Fiction on gaming

A couple of new YA fiction books about gaming have recently been published and are must reads for teacher librarians, library staff, teachers, parents and of course young adults themselves.

I recently read and reviewed For the win by Cory Doctorow. Covering a global approach to gaming, much of this book is actually based in fact. It’s quite scary to think that economies are influenced by the invisible and virtual gaming economy and that young adults can earn more money from gaming than their currently parents earn. For the win is available in paperback or ebook format and the ebook download is free. My review is here, thanks to CMIS.

Helen Boelens alerted me to another new book, this one by Salman Rushdie.  Helen explains that “Luka and the Fire of Life makes references to Super Mario and there is a strong connection between the story and the video game.” Information about this book from The Huffington Post is available here and a review by The Guardian is available here.

It seems (and it is) a long time ago that Space Demons was published. However I think that these books are an excellent way of discussion and coming to terms with gaming and how it affects our young adults. We can build on this information. Remember that the 2010 K12 Horizon Report assessed gaming as becoming mainstream in education in 2-3 years. One of those years has almost passed.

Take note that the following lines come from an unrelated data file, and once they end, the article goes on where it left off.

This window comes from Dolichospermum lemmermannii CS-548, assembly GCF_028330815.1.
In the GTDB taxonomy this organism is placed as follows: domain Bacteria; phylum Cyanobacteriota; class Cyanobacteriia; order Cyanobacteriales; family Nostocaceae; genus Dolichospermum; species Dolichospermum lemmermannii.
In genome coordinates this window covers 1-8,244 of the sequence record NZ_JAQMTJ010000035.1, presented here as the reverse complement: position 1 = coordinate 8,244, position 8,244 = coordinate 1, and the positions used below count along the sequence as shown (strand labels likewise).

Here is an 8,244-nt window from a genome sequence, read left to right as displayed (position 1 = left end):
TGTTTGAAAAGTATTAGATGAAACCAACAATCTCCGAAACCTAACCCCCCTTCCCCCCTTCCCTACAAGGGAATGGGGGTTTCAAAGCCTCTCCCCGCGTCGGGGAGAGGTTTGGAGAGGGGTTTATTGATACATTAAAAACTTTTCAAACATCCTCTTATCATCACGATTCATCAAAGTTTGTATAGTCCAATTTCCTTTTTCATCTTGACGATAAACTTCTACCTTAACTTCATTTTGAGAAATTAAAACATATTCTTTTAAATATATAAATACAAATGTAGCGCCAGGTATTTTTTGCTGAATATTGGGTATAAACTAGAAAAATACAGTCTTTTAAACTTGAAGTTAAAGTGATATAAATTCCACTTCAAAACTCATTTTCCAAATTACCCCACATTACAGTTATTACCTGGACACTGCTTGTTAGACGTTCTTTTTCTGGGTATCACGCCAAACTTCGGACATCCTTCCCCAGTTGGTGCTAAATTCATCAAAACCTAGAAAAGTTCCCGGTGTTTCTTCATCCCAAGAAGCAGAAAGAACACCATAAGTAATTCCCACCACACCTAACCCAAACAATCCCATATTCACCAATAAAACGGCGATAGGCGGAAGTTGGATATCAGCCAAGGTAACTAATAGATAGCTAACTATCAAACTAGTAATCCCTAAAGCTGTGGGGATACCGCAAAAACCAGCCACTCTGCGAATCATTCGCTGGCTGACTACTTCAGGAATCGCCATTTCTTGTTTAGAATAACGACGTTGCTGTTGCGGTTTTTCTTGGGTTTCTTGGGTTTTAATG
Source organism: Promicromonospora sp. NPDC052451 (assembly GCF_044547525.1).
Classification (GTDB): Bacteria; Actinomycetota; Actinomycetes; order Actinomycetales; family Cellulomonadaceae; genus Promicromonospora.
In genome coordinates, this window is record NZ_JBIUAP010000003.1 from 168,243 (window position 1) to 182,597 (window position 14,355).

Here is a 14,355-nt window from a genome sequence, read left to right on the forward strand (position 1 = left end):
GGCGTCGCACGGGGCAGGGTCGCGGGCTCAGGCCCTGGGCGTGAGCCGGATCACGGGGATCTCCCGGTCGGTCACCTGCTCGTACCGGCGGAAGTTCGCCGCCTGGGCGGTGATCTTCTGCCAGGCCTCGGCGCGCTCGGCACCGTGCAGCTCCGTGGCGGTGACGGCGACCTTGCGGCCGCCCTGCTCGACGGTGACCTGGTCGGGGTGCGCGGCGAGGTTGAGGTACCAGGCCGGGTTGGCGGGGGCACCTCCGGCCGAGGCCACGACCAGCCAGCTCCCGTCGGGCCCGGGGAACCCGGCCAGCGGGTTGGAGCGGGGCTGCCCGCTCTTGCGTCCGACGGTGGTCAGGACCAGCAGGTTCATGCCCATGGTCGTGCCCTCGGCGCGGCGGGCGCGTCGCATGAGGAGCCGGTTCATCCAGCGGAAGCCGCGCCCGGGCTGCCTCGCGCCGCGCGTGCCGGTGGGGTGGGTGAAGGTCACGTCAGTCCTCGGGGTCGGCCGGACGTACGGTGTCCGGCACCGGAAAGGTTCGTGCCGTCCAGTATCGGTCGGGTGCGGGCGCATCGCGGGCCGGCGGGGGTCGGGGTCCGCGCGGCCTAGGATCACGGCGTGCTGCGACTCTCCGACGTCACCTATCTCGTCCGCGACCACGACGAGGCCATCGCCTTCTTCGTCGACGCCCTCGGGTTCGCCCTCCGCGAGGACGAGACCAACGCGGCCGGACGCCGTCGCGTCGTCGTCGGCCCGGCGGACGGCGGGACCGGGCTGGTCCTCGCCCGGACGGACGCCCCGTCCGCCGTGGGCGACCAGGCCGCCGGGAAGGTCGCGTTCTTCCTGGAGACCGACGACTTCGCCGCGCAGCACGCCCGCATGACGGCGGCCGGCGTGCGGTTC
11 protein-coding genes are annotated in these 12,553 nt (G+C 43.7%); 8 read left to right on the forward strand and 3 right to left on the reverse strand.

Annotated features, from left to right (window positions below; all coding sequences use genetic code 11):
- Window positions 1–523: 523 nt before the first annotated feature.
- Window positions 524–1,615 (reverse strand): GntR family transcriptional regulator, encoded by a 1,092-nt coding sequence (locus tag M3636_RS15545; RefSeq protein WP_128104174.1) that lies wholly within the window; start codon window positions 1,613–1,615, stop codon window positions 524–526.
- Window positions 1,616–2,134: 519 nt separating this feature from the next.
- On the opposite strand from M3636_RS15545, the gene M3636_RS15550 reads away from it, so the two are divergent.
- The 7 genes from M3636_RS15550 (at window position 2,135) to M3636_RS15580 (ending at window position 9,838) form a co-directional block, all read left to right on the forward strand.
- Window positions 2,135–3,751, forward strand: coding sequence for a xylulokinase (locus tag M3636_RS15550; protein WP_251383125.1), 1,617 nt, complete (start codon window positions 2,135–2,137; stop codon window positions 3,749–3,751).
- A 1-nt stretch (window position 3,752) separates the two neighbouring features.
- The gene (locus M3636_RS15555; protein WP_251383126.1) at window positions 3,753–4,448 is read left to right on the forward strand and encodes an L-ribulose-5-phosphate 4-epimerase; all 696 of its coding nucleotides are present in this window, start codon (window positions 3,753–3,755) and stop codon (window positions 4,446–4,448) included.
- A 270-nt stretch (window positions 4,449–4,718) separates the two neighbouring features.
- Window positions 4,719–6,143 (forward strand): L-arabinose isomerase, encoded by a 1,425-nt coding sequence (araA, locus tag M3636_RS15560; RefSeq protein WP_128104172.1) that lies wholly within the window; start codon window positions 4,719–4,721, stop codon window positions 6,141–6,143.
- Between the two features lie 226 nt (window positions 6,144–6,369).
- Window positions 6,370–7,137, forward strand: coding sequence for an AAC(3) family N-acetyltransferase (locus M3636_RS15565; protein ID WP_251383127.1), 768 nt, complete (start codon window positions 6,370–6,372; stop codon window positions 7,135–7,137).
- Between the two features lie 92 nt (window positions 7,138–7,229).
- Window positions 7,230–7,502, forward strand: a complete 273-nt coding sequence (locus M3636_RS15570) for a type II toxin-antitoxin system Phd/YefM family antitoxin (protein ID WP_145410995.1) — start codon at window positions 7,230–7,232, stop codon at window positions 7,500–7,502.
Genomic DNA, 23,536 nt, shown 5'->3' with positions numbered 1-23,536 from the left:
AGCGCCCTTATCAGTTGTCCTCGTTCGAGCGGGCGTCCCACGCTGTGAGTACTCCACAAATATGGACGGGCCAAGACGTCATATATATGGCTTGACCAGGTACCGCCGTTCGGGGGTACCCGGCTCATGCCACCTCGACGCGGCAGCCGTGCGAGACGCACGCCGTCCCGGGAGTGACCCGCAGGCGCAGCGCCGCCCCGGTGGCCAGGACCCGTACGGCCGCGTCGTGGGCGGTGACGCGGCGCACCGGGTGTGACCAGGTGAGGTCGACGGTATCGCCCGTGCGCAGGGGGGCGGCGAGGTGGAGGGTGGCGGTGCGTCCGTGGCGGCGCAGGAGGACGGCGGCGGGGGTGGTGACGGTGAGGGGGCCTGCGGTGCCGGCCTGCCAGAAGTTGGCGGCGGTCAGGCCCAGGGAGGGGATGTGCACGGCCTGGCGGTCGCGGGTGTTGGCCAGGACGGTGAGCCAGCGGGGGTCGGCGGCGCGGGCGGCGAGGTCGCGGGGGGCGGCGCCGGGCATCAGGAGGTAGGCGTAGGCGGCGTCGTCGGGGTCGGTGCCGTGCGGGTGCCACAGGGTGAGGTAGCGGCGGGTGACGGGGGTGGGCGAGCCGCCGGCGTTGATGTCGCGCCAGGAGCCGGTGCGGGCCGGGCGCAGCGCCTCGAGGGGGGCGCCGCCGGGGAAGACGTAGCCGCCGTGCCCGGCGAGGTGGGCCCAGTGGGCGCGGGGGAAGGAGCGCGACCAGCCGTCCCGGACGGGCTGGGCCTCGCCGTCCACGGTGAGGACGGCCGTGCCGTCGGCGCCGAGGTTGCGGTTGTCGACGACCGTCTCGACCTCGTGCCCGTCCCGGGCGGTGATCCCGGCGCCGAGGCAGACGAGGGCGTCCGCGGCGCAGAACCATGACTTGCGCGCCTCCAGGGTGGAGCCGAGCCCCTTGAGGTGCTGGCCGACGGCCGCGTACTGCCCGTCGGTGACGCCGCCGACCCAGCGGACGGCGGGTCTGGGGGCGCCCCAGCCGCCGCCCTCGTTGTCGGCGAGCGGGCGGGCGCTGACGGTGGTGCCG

8 thoughts on “Fiction on gaming

  1. Brain Jack by Brian Falkner just arrived in my library from Junior Library Guild and has a gaming theme. Planning book talks on gaming books for National Gaming Day@ your library in November. thanks for these suggestions. Would love to hear more. I know of Heir Apparent by Vande Velde as well.

  2. Gamer’s Quest by George Ivanoff was published earlier this year by Ford Street Publishing, and it’s definitely one for the gamers, particularly accessible to middle readers. 🙂

  3. I haven’t read the two more recent novels you mentioned, but studied Space Demons when I was in year 8 (1996). As a gamer I found the novel incredibly patronising and out of touch/date. I sure hope more recent novels that try to focus on gaming actually pull it off. I truly believe that gaming has amazing potential in education, but it’s really hard to convince older colleagues of this when their only connection through it is from stories (novels, movies, and tv shows) that just do it justice.

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